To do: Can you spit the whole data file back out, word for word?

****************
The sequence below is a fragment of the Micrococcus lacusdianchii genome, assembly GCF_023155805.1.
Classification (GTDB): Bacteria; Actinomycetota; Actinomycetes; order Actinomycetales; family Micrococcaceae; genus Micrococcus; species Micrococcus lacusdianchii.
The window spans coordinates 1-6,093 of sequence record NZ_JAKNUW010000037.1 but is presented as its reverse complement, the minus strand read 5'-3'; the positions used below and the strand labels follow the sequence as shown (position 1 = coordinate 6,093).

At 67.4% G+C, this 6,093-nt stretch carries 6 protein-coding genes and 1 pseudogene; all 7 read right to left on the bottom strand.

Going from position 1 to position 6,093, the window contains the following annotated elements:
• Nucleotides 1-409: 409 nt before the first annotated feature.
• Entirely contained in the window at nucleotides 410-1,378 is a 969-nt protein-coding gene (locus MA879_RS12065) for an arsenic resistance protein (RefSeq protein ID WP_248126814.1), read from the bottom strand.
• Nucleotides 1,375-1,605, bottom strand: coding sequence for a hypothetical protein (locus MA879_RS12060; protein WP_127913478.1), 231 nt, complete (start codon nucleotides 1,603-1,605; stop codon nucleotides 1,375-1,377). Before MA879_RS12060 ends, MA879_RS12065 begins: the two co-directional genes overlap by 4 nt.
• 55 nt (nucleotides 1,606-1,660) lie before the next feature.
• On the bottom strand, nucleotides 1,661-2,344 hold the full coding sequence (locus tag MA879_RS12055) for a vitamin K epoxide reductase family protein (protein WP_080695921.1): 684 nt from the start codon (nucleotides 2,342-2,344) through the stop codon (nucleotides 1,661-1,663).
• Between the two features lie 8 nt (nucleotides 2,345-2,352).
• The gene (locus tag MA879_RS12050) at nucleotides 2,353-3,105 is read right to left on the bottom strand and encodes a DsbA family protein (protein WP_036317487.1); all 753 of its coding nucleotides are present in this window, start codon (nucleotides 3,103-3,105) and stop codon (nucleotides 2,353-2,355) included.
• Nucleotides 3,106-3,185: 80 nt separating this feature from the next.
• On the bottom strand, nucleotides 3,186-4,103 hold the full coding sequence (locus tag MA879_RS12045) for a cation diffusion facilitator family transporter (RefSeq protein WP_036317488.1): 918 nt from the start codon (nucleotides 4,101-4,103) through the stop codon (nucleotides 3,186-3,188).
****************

The sequence below is a fragment of the Micrococcus lacusdianchii genome, assembly GCF_023155805.1.
Classification (GTDB): Bacteria; Actinomycetota; Actinomycetes; order Actinomycetales; family Micrococcaceae; genus Micrococcus; species Micrococcus lacusdianchii.
The window spans coordinates 1-6,093 of sequence record NZ_JAKNUW010000037.1 but is presented as its reverse complement, the minus strand read 5'-3'; the positions used below and the strand labels follow the sequence as shown (position 1 = coordinate 6,093).

At 67.4% G+C, this 6,093-nt stretch carries 6 protein-coding genes and 1 pseudogene; all 7 read right to left on the bottom strand.

Going from position 1 to position 6,093, the window contains the following annotated elements:
• Nucleotides 1-409: 409 nt before the first annotated feature.
• Entirely contained in the window at nucleotides 410-1,378 is a 969-nt protein-coding gene (locus MA879_RS12065) for an arsenic resistance protein (RefSeq protein ID WP_248126814.1), read from the bottom strand.
• Nucleotides 1,375-1,605, bottom strand: coding sequence for a hypothetical protein (locus MA879_RS12060; protein WP_127913478.1), 231 nt, complete (start codon nucleotides 1,603-1,605; stop codon nucleotides 1,375-1,377). Before MA879_RS12060 ends, MA879_RS12065 begins: the two co-directional genes overlap by 4 nt.
• 55 nt (nucleotides 1,606-1,660) lie before the next feature.
• On the bottom strand, nucleotides 1,661-2,344 hold the full coding sequence (locus tag MA879_RS12055) for a vitamin K epoxide reductase family protein (protein WP_080695921.1): 684 nt from the start codon (nucleotides 2,342-2,344) through the stop codon (nucleotides 1,661-1,663).
• Between the two features lie 8 nt (nucleotides 2,345-2,352).
• The gene (locus tag MA879_RS12050) at nucleotides 2,353-3,105 is read right to left on the bottom strand and encodes a DsbA family protein (protein WP_036317487.1); all 753 of its coding nucleotides are present in this window, start codon (nucleotides 3,103-3,105) and stop codon (nucleotides 2,353-2,355) included.
• Nucleotides 3,106-3,185: 80 nt separating this feature from the next.
• On the bottom strand, nucleotides 3,186-4,103 hold the full coding sequence (locus tag MA879_RS12045) for a cation diffusion facilitator family transporter (RefSeq protein WP_036317488.1): 918 nt from the start codon (nucleotides 4,101-4,103) through the stop codon (nucleotides 3,186-3,188).